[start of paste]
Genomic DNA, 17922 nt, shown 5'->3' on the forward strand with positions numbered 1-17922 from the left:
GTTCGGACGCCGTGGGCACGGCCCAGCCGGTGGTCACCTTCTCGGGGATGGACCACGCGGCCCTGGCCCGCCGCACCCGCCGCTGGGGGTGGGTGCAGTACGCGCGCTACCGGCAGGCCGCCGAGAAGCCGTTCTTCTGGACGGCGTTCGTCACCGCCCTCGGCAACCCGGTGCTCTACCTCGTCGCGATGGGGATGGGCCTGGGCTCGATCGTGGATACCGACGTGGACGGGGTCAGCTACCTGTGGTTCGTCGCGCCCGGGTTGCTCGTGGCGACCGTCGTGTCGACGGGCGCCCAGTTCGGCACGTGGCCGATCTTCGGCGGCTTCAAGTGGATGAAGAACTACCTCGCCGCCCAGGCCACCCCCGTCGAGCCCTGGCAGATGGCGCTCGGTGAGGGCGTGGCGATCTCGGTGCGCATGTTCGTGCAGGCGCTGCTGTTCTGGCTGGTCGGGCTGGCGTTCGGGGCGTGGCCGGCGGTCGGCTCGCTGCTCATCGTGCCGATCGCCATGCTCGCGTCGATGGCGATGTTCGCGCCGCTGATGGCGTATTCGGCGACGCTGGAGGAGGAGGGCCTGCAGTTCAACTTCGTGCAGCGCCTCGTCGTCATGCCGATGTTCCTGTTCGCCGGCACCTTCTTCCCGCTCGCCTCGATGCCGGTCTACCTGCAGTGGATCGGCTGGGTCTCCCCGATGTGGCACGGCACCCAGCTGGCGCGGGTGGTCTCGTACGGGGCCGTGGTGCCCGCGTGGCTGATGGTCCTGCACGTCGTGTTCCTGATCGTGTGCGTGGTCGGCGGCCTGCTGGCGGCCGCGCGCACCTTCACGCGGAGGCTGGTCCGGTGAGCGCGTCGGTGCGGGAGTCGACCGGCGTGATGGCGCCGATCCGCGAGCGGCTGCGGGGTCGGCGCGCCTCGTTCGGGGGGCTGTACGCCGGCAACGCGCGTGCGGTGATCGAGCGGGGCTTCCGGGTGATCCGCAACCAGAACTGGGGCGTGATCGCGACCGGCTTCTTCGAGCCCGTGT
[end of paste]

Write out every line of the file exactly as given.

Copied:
Genomic DNA, 17922 nt, shown 5'->3' on the forward strand with positions numbered 1-17922 from the left:
GTTCGGACGCCGTGGGCACGGCCCAGCCGGTGGTCACCTTCTCGGGGATGGACCACGCGGCCCTGGCCCGCCGCACCCGCCGCTGGGGGTGGGTGCAGTACGCGCGCTACCGGCAGGCCGCCGAGAAGCCGTTCTTCTGGACGGCGTTCGTCACCGCCCTCGGCAACCCGGTGCTCTACCTCGTCGCGATGGGGATGGGCCTGGGCTCGATCGTGGATACCGACGTGGACGGGGTCAGCTACCTGTGGTTCGTCGCGCCCGGGTTGCTCGTGGCGACCGTCGTGTCGACGGGCGCCCAGTTCGGCACGTGGCCGATCTTCGGCGGCTTCAAGTGGATGAAGAACTACCTCGCCGCCCAGGCCACCCCCGTCGAGCCCTGGCAGATGGCGCTCGGTGAGGGCGTGGCGATCTCGGTGCGCATGTTCGTGCAGGCGCTGCTGTTCTGGCTGGTCGGGCTGGCGTTCGGGGCGTGGCCGGCGGTCGGCTCGCTGCTCATCGTGCCGATCGCCATGCTCGCGTCGATGGCGATGTTCGCGCCGCTGATGGCGTATTCGGCGACGCTGGAGGAGGAGGGCCTGCAGTTCAACTTCGTGCAGCGCCTCGTCGTCATGCCGATGTTCCTGTTCGCCGGCACCTTCTTCCCGCTCGCCTCGATGCCGGTCTACCTGCAGTGGATCGGCTGGGTCTCCCCGATGTGGCACGGCACCCAGCTGGCGCGGGTGGTCTCGTACGGGGCCGTGGTGCCCGCGTGGCTGATGGTCCTGCACGTCGTGTTCCTGATCGTGTGCGTGGTCGGCGGCCTGCTGGCGGCCGCGCGCACCTTCACGCGGAGGCTGGTCCGGTGAGCGCGTCGGTGCGGGAGTCGACCGGCGTGATGGCGCCGATCCGCGAGCGGCTGCGGGGTCGGCGCGCCTCGTTCGGGGGGCTGTACGCCGGCAACGCGCGTGCGGTGATCGAGCGGGGCTTCCGGGTGATCCGCAACCAGAACTGGGGCGTGATCGCGACCGGCTTCTTCGAGCCCGTGT